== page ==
When you are born, your work is placed in your heart.
(attributed to a Native American elder.)
I've determined that one of the seemingly many things placed in my heart at birth is patience. and riding up a hill today I was struck with the realization that I have learned this. I, susan imhoff, have thoroughly learned patience.
this learning has been in the works for a very long time, with a super-concentrated, intensive course load the past five years. I'll throw a little kierkegaard out here, referring to his statement that life must be lived forward, but can only be understood backwards. from my current vantage point, I can see just how much of my life has involved lessons in patience.
and perhaps almost all life lessons involve patience; perhaps patience is part of the work placed in everyone's hearts.
I think my patience lessons are part of why endurance rides have dovetailed so well into my cycling life. I am not a sprinter, nor am I fast enough to want to race. I am good at the 'long haul,' the completion of enduring rides. I can climb well enough, and I can ride quickly enough, but my greatest strength is probably just that I can keep going for a long time. woo hoo! what a talent, I am laughing to myself.
and endurance has a definite aspect of patience to it, doesn't it? in fact, some dictionaries use the word 'patience' in their definition of endurance, and 'patience' is considered by some to be a synonym of endurance. I know that at times they feel the same to me. endurance, to me, has a suffering connotation to it, and I know that at times my patience comes with some small amount of 'suffering.'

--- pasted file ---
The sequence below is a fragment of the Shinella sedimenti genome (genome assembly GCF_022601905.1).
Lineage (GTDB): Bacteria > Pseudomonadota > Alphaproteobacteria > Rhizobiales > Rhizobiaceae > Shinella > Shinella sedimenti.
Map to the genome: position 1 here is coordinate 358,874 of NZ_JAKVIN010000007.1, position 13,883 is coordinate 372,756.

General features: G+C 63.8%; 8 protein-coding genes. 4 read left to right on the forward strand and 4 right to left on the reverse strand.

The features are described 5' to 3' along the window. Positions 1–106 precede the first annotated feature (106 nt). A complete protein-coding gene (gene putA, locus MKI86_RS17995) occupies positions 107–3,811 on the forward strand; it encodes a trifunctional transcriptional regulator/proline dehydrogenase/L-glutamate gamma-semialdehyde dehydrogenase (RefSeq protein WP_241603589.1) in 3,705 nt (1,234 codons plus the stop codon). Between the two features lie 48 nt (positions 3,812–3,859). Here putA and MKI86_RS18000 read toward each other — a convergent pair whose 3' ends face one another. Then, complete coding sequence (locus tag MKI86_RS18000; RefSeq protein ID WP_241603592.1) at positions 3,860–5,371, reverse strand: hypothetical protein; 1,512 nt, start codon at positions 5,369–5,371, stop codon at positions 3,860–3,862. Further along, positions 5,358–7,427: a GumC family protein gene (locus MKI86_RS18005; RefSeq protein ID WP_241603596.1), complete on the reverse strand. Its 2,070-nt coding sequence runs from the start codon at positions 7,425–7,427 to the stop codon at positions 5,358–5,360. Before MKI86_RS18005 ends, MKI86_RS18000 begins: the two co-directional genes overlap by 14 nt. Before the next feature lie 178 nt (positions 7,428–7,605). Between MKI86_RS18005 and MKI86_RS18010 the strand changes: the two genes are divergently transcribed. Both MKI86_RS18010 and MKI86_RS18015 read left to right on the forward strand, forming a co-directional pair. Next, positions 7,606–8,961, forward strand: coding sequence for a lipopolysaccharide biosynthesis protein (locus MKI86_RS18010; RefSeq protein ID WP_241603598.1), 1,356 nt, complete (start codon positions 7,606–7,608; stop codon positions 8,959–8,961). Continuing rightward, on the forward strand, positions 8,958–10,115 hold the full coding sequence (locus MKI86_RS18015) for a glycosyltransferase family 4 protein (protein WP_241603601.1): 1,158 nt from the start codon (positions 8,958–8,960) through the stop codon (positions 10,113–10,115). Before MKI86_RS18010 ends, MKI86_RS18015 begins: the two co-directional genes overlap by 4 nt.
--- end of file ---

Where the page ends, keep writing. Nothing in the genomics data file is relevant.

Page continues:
patience is about continuing forward, whether or not you like it, feel safe and secure, or have knowledge that the end result will be something you'll feel was worth it all. patience is living with uncomfortable things, believing that you will grow and become stronger because of it. patience is wanting a certain outcome, wanting it today, but knowing that the universe will be what determines whether or not you receive that outcome, and on what timetable. patience is letting things germinate and grow before you expect a blossom.
I once heard a wonderful analogy having to do with patience. it's about one who planted seeds, and wanted them to grow. she would plant a seed, then water it, and wait for a week or two and finally give up in frustration, digging down and pulling out the seed to see what's wrong, why it was not growing . . .
my life is full of germinating things. children are germinating things: we love and nurture and bestow bushels of patience on them, and eventually they become these amazingly self-sufficient, productive, beautiful beings. my writing, my business, my cycling progress, my house, my friendships and other relationships: all of these things take time, have periods of germination and even hibernation, and the good ones all have an aspect of patience to them.
as all those grandpas and grandmas out there say: good things take time.
good things, good rides, good cycling fitness: patience, endurance, and more patience are what keep me going and help me reach the tops of those hills, and the end of those long rides.